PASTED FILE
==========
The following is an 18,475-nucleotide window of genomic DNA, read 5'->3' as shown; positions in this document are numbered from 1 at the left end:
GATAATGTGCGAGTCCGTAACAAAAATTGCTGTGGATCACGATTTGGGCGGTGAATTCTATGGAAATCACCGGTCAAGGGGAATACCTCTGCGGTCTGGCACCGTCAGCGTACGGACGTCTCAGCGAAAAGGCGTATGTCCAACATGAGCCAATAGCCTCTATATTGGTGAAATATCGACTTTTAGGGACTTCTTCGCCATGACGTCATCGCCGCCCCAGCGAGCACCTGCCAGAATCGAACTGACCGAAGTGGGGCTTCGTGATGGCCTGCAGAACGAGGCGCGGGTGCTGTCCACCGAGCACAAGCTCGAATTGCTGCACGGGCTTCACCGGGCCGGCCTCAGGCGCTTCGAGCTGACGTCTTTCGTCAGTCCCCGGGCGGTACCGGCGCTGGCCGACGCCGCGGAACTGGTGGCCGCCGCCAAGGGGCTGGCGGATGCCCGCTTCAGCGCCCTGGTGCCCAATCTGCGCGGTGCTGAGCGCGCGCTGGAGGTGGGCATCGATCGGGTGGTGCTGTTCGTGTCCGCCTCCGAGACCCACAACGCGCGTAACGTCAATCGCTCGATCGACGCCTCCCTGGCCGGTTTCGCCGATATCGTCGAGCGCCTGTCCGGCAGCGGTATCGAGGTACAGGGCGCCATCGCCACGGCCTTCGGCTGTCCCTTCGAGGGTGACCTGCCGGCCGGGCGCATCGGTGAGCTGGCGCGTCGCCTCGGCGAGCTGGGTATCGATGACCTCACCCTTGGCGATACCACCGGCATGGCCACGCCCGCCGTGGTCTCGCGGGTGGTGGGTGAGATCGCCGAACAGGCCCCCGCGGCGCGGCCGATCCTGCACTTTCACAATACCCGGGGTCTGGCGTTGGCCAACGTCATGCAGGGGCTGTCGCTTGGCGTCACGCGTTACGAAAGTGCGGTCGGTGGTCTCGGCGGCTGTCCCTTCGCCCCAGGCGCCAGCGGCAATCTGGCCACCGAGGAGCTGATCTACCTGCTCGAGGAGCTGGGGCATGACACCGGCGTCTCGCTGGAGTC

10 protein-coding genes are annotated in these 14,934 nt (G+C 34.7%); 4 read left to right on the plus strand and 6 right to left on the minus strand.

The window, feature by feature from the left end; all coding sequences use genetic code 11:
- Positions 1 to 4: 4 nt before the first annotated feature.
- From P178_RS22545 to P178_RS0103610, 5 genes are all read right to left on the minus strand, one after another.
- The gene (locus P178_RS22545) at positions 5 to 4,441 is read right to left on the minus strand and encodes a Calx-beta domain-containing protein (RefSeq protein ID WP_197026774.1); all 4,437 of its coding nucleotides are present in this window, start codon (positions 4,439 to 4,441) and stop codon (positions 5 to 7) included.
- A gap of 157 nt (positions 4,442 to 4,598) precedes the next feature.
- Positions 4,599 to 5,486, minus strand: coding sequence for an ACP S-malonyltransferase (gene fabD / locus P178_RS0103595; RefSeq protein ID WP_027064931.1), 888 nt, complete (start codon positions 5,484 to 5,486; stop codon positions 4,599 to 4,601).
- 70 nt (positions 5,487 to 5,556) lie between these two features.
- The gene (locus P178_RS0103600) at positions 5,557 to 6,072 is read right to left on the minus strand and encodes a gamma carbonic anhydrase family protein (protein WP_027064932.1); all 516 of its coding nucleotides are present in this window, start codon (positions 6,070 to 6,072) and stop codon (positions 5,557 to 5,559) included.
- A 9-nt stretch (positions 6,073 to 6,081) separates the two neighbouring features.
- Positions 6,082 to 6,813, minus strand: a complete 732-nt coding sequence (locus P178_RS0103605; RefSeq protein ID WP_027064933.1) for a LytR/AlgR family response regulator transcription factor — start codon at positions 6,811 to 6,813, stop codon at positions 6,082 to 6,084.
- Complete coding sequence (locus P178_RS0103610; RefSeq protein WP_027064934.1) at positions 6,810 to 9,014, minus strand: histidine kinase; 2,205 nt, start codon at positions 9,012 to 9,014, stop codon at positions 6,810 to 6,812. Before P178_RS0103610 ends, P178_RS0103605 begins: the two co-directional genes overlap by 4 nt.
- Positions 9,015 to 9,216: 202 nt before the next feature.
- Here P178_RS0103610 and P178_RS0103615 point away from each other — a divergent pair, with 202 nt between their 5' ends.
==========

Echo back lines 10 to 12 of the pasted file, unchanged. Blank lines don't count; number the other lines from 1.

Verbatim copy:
- 70 nt (positions 5,487 to 5,556) lie between these two features.
- The gene (locus P178_RS0103600) at positions 5,557 to 6,072 is read right to left on the minus strand and encodes a gamma carbonic anhydrase family protein (protein WP_027064932.1); all 516 of its coding nucleotides are present in this window, start codon (positions 6,070 to 6,072) and stop codon (positions 5,557 to 5,559) included.
- A 9-nt stretch (positions 6,073 to 6,081) separates the two neighbouring features.